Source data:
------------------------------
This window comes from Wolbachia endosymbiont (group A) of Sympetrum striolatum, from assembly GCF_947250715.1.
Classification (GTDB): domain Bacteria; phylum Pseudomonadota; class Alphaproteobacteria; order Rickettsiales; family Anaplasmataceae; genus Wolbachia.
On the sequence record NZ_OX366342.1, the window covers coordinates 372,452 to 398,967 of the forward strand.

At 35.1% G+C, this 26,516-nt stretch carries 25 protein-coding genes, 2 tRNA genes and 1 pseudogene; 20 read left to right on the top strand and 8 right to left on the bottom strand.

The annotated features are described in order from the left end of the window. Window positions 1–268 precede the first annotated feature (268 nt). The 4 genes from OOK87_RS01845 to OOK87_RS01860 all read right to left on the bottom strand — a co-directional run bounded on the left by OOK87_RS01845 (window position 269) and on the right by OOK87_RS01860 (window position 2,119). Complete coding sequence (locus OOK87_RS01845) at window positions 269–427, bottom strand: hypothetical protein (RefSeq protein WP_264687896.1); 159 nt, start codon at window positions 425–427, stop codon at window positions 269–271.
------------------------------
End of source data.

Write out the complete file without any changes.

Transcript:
This window comes from Wolbachia endosymbiont (group A) of Sympetrum striolatum, from assembly GCF_947250715.1.
Classification (GTDB): domain Bacteria; phylum Pseudomonadota; class Alphaproteobacteria; order Rickettsiales; family Anaplasmataceae; genus Wolbachia.
On the sequence record NZ_OX366342.1, the window covers coordinates 372,452 to 398,967 of the forward strand.

At 35.1% G+C, this 26,516-nt stretch carries 25 protein-coding genes, 2 tRNA genes and 1 pseudogene; 20 read left to right on the top strand and 8 right to left on the bottom strand.

The annotated features are described in order from the left end of the window. Window positions 1–268 precede the first annotated feature (268 nt). The 4 genes from OOK87_RS01845 to OOK87_RS01860 all read right to left on the bottom strand — a co-directional run bounded on the left by OOK87_RS01845 (window position 269) and on the right by OOK87_RS01860 (window position 2,119). Complete coding sequence (locus OOK87_RS01845) at window positions 269–427, bottom strand: hypothetical protein (RefSeq protein WP_264687896.1); 159 nt, start codon at window positions 425–427, stop codon at window positions 269–271.